What is the Difference Between Chapter 13 Bankruptcy and Chapter 7 Bankruptcy?

Chapter 13 bankruptcies provide an attractive alternative for wage earners and home owners who are seeking relief from temporary financial difficulties. Not everyone can or should file a Chapter 13 case. There are certain requirements relating to income which must be met, i.e., the Debtor must have regular income.  Chapter 7 bankruptcy may be a preferable option for those who are willing to sell (or liquidate) their home (although often the home can be saved even in Chapter 7). Because of income requirements, Chapter 7 cases may serve as a better choice for those who have less income and want to get in and out of bankruptcy quickly.

By contrast, Chapter 13 cases take a long time to complete. The reason for the lengthier duration stems from its basic purpose and structure. Chapter 13 bankruptcies allow wage-earners the chance to keep their homes, cars or other non-exempt property. Accordingly, during the early stages of the process, a payment plan is established whereby the Chapter 13 debtor pays their disposable income to the Chapter 13 Trustee. The plan payments are used to catch up mortgage or other secured debt arrearages, back taxes, and perhaps some to unsecured debts such as credit cards.    At the end of the plan, the debtor receives a discharge from unsecured debts that are not fully paid.

Typically, these cases last for three to five years. Debtors must meet certain minimum eligibility requirements in order to qualify for this type of case. They must be prepared to pay all of what are known as “priority debts”including child support and alimony, wages you owe to employees, and certain specific types of tax obligations..  Then during the course of the payment plan, the debtor will need to make regular payments in order to make it successfully through the case until it reaches full conclusion.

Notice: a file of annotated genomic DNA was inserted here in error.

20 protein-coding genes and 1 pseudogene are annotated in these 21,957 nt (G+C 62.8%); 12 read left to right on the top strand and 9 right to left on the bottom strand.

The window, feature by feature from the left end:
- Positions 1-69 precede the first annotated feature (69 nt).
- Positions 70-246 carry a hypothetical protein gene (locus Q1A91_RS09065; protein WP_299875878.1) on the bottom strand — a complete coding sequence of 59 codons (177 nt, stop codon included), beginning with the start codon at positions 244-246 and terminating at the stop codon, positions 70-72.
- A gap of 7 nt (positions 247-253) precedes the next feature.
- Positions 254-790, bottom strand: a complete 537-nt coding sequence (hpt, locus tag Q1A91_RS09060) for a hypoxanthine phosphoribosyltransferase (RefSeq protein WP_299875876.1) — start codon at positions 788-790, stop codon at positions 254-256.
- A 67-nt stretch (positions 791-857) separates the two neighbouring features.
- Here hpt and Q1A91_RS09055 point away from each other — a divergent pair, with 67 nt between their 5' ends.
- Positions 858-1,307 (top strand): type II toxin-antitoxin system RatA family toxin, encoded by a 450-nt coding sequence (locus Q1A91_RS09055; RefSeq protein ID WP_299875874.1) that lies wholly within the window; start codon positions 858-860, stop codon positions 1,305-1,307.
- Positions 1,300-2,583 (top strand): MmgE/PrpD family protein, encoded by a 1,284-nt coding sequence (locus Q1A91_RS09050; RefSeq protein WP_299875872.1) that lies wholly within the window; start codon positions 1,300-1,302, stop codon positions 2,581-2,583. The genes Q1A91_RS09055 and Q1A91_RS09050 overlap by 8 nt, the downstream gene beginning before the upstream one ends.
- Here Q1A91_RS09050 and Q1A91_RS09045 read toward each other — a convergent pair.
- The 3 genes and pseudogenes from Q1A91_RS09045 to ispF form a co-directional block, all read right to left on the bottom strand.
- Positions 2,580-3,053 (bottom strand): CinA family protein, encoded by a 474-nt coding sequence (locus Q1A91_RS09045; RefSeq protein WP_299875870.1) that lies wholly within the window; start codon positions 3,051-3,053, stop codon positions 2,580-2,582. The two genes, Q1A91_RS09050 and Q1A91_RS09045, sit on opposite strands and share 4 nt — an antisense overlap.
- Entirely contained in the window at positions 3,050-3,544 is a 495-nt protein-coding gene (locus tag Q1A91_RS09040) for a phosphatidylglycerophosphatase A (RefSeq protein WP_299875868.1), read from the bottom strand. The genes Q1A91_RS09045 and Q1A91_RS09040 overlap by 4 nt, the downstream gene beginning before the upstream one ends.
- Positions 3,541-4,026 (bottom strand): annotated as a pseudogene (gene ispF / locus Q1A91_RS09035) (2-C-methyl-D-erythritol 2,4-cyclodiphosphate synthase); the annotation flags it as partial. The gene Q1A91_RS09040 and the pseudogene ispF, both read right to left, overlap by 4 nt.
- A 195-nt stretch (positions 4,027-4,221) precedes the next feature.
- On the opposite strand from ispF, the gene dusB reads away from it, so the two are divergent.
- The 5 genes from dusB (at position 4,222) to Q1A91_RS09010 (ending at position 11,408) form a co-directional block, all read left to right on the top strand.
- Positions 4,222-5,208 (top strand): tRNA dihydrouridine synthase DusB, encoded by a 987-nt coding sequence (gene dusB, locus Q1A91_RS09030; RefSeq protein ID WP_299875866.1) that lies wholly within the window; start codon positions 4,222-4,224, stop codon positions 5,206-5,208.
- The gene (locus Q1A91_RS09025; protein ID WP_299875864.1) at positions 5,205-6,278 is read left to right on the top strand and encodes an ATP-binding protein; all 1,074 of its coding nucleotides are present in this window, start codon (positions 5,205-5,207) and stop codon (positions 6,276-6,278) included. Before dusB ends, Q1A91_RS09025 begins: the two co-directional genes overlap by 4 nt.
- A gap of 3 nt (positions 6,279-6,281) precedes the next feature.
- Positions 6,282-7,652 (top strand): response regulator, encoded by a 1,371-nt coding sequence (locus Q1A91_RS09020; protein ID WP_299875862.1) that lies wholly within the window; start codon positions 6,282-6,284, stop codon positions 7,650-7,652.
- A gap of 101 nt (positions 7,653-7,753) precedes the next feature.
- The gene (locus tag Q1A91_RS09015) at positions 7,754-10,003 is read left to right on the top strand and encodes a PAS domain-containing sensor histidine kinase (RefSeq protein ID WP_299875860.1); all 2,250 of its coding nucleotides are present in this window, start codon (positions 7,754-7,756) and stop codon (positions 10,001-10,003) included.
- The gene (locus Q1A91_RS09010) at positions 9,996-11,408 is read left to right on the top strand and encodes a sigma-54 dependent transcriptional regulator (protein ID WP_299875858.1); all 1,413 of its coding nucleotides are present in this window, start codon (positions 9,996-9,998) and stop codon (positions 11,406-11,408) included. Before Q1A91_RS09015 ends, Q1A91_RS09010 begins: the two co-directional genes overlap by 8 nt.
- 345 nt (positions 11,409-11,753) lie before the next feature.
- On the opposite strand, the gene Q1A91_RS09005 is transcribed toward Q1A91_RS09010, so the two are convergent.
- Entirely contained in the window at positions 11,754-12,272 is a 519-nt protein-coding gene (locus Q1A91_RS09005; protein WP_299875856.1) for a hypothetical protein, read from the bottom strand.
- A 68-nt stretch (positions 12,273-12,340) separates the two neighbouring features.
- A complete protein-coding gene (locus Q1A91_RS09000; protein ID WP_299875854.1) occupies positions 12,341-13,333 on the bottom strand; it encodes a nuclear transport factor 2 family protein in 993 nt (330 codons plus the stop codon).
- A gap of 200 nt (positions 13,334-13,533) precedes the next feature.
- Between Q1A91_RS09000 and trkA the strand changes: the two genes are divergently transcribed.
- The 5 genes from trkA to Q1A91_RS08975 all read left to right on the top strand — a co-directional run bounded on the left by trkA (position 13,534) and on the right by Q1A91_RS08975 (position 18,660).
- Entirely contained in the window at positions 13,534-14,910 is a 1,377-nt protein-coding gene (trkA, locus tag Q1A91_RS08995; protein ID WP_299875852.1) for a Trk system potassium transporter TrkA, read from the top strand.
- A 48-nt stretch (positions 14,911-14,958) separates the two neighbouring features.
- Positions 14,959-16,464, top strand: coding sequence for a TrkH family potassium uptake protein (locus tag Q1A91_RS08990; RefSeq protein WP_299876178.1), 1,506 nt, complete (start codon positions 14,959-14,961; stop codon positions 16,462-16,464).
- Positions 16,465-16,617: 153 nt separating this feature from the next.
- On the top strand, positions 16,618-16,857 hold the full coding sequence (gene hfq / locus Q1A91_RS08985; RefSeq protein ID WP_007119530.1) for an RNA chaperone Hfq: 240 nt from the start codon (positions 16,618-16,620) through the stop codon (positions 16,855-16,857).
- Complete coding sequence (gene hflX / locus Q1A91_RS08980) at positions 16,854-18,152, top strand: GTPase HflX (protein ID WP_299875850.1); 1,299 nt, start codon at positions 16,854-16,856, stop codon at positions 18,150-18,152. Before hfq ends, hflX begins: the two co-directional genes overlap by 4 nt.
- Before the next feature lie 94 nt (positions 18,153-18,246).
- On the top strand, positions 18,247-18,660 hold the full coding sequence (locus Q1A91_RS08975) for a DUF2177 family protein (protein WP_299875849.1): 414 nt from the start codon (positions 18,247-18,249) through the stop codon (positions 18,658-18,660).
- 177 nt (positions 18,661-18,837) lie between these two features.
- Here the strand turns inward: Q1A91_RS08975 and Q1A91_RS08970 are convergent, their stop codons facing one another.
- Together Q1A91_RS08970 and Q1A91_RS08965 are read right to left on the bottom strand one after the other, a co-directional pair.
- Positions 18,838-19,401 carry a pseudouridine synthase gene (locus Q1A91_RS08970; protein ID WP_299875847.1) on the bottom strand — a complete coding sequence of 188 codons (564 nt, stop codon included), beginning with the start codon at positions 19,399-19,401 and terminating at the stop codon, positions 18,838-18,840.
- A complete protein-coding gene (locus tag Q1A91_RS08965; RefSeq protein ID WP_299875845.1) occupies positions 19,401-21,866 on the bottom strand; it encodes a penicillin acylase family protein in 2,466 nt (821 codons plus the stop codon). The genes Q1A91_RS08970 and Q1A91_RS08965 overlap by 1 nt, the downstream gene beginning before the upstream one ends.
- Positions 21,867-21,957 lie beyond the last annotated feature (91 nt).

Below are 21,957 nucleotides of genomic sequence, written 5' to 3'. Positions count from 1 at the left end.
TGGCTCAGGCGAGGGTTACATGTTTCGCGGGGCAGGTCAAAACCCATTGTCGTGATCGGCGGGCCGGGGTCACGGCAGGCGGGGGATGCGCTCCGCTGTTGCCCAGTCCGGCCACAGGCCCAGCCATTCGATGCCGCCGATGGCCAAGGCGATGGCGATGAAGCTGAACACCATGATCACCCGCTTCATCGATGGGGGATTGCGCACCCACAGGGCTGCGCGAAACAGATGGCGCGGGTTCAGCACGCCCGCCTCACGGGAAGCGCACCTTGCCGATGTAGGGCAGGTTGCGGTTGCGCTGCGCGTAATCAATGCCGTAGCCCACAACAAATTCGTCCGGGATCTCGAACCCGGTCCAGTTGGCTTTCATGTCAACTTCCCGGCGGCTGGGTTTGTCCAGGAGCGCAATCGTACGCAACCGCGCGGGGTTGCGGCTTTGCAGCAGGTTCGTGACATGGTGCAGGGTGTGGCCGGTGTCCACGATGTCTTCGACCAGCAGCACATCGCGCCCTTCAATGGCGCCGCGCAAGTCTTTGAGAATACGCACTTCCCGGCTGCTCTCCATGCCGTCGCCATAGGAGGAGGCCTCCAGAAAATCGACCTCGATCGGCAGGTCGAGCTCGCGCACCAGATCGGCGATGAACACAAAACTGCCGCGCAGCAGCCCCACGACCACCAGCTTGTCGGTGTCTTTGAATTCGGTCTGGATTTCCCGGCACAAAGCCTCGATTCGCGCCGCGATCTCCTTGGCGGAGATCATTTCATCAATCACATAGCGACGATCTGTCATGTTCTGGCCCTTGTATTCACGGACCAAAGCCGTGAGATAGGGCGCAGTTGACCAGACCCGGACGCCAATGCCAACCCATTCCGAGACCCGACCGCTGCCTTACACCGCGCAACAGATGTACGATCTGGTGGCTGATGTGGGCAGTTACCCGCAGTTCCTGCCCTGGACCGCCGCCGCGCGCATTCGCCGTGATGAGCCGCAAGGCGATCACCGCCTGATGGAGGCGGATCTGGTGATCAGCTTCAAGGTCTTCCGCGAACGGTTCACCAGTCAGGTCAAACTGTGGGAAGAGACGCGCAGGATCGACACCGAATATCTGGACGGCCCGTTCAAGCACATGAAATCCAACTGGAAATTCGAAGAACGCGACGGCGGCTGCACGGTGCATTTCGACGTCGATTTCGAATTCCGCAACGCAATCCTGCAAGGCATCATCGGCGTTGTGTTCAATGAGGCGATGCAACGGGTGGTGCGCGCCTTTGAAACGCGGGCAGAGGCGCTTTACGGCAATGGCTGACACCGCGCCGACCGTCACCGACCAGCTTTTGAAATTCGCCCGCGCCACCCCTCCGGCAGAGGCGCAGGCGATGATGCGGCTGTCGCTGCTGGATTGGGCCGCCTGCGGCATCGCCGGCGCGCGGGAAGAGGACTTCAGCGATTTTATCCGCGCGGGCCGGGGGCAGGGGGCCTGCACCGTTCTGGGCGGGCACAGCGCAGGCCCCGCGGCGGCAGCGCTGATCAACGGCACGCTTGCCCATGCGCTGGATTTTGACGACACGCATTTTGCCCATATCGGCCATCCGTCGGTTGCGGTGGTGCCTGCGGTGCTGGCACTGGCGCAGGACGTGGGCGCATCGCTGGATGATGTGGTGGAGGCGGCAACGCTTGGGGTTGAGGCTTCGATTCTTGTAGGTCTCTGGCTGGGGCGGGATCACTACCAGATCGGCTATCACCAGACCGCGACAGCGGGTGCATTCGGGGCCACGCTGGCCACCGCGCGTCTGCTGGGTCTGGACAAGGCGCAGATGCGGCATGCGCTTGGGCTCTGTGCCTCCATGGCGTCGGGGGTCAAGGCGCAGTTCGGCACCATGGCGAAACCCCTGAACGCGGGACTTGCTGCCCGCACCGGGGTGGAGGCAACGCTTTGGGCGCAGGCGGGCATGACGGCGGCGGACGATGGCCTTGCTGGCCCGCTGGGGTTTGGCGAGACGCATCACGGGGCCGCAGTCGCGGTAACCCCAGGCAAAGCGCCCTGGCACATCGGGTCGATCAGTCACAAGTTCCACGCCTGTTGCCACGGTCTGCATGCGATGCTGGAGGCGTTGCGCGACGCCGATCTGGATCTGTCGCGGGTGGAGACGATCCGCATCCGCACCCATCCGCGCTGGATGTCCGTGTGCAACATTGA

In Albuquerque, Giddens & Gatton Law, P.C. has bankruptcy attorneys who offer expert handling of Chapter 7, Chapter 11, Chapter 12 and Chapter 13 bankruptcy cases and can specifically provide advice as to disposition of property in Chapter 7, Chapter 11 and Chapter 13 cases.. The New Mexico firm represents many debtors and creditors in Albuquerque, Santa Fe, Taos, Raton, Farmington, Gallup, Grants, Roswell, Los Lunas, Placitas, Belen and the rest of New Mexico. Contact Giddens & Gatton Law, P.C. at (505) 633-6298 to set up an appointment or visit the firm’s website at giddenslaw.com. Giddens & Gatton Law, P.C. is located at 10400 Academy Road N.E., Suite 350 in Albuquerque, New Mexico.